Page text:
If you’ve known me throughout my career, you may be familiar with the 80/20/0 philosophy regarding social media posts that I share as a simple template for clients who want to get started in digital marketing to keep in mind:
Following my social feeds lately, you can plainly see I’ve tossed that long-time, steady practice right out for my own personal use.I’d even go so far as to say my personal ratio right now is 80% politics, 20% work, if I had to guess. I wanted to talk for a minute about why I am (temporarily, I truly hope) highly focused on politics and current events.
Without a diverse, intelligent, empathetic, knowledgeable society where we care about and lift up our fellow humans, we are all in trouble – globally. Borders only exist in the minds of humans. They are a construct. A useful construct for shaping smaller, more tribal societies around common values and economic goals, to be sure, but a construct nonetheless. Everything we do impacts the world. We share one planet. In recent weeks, political shifts in the US and the UK (but especially the US) have led to a more restricted vision of society. If these shifts stopped at economics, I would not be so vocal, however; these shifts are putting real human lives here and abroad in peril.
So I ask that if you follow me on social, bear with me. I feel it is important to share my work knowledge with you, but it will continue to be peppered with a heavy dose of bearing witness to the events unfolding. This is a monumental time in our history, and for me it would be morally wrong to turn a blind eye to it and conduct 100% “business as usual.” I say this in a truly non-partisan way, as well: no matter your political leanings, taking care of our fellow humans seems like a universal value we all must share.
Meanwhile, if you want to try the beta of my passion project with the all-woman led BuoyUp, you can download the beta now in the Chrome Store and help us do good while reading the news. Additionally, if you are an ethically focused B2B company who wants the same in your digital strategist to help you right now, reach out to me. We have room for a few more digital strategy and content marketing clients at my company Story Engage before we’re at capacity.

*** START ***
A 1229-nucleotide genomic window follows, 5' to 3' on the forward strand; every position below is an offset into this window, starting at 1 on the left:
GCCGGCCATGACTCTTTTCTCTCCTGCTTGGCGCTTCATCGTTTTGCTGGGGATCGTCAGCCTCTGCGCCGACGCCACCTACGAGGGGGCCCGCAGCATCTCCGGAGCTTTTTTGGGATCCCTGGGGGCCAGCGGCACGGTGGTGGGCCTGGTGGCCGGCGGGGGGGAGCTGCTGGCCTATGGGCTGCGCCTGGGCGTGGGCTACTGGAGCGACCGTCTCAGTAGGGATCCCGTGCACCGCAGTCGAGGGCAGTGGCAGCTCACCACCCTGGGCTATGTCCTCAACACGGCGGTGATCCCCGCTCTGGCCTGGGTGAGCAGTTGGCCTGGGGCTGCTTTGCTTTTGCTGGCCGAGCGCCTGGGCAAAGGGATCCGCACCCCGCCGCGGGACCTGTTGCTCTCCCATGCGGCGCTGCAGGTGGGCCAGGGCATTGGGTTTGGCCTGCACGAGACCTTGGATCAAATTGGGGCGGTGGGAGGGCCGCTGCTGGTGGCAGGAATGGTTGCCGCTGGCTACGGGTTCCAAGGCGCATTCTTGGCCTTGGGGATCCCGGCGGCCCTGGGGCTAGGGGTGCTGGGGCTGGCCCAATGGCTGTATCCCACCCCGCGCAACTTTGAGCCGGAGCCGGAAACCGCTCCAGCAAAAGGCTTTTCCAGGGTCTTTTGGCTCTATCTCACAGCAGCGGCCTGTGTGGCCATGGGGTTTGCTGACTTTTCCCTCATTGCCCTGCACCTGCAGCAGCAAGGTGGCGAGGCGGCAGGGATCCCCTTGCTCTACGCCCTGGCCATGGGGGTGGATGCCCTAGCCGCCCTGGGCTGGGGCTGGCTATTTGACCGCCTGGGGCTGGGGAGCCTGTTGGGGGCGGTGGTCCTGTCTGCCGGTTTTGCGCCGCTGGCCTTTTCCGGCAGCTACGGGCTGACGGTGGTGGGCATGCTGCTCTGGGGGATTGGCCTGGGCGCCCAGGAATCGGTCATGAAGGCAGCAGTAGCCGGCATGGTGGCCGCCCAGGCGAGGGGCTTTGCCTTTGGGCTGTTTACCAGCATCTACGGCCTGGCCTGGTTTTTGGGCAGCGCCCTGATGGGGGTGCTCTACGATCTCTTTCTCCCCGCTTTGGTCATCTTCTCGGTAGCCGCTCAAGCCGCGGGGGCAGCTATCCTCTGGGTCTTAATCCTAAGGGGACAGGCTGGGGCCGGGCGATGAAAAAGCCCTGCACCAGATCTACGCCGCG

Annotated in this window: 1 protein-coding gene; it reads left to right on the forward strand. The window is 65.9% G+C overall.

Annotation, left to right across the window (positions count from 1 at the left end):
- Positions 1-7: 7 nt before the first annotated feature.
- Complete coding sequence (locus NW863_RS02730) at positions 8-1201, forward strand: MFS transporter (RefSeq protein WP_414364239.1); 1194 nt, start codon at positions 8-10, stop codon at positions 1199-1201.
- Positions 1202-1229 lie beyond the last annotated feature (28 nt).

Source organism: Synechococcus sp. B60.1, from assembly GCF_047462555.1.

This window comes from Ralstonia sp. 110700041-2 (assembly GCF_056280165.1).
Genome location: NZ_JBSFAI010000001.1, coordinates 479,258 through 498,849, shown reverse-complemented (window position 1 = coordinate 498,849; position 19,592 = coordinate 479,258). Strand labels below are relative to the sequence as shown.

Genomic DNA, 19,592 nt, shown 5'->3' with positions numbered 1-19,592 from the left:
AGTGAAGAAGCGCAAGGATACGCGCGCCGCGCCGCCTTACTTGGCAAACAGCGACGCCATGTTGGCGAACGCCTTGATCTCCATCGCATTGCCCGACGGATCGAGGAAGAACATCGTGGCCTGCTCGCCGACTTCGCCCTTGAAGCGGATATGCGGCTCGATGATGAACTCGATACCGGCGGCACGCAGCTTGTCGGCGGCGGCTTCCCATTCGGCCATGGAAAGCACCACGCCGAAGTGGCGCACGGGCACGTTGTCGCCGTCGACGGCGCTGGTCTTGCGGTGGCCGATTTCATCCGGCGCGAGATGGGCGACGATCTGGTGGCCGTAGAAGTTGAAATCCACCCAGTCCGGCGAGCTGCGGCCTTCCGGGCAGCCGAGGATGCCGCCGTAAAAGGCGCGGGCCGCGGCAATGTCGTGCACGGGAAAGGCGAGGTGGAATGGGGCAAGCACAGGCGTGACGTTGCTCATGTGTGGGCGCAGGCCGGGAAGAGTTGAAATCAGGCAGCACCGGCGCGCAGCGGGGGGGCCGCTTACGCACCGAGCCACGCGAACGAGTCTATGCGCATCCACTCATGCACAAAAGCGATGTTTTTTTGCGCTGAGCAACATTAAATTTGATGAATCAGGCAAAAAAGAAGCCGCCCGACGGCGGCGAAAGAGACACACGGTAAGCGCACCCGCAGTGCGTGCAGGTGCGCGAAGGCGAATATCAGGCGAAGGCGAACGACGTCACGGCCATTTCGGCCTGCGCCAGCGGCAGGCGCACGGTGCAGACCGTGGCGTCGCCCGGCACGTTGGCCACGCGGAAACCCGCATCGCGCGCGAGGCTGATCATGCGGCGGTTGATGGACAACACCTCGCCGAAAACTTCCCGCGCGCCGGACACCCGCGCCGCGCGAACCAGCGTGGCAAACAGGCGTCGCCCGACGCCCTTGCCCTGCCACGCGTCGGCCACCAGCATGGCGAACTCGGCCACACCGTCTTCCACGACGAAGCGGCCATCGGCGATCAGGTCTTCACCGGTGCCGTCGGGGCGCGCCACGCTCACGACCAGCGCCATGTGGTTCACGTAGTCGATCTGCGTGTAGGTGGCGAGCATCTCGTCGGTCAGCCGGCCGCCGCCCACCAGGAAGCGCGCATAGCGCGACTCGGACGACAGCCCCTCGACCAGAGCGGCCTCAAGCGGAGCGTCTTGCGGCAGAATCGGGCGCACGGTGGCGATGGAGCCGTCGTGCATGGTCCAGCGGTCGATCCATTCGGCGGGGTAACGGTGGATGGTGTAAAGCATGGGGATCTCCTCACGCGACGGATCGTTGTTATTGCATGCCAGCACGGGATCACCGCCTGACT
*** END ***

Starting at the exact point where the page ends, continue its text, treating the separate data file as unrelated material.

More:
image credit Lucas Franco via Unsplash
An interesting question popped up in a social media group I frequent. It’s a common question, worth sharing here:
“How much weight do you give social media in the hiring process? I am finding more and more that as I review a candidate with the needed qualifications, unfortunately their Facebook, Twitter, etc reflects a person that I don’t want representing my business. Sometimes it’s unprofessional language, sometimes it’s negative comments about their current or past employers, sometimes it’s much, much worse. So is it possible to be two entirely different people (real life vs social life) or is their resume just created to land the job?”
My answer was:
“According to the NLRB employers can not request passwords or access to employee accounts, nor can they discriminate based on social media. It falls under the same protections as not being able to ask if they are pregnant, what religion they are, etc. This is a debate that has raged online since long before social media. Looking at personal social media is tricky at best. Looking at blog posts that demonstrate expertise, however, is different. It’s a fine line.
The ethics are clear to me. Even if you are overwhelmed by how many people apply for a job these days, even if you are a nice person, even if you mean no harm, even if you hold yourself at arms length and don’t ask for access, even if it makes your job easier, even if #allthereasons: if you would not be able to easily find out in a job interview or a reference check, it’s not something you should be using to determine hire. If you aren’t finding out what kind of person the applicant is in the interview, ask better [legal] questions. :)”
That this question is still asked so often is partially a testament that our laws have not caught up with our tech, in many cases. It also shows that when they have, people simply like things that are easy.
Starting today, you have a month to win one of 10 signed copies of my book, Social Media Metrics for Dummies, over on GoodReads. Good luck!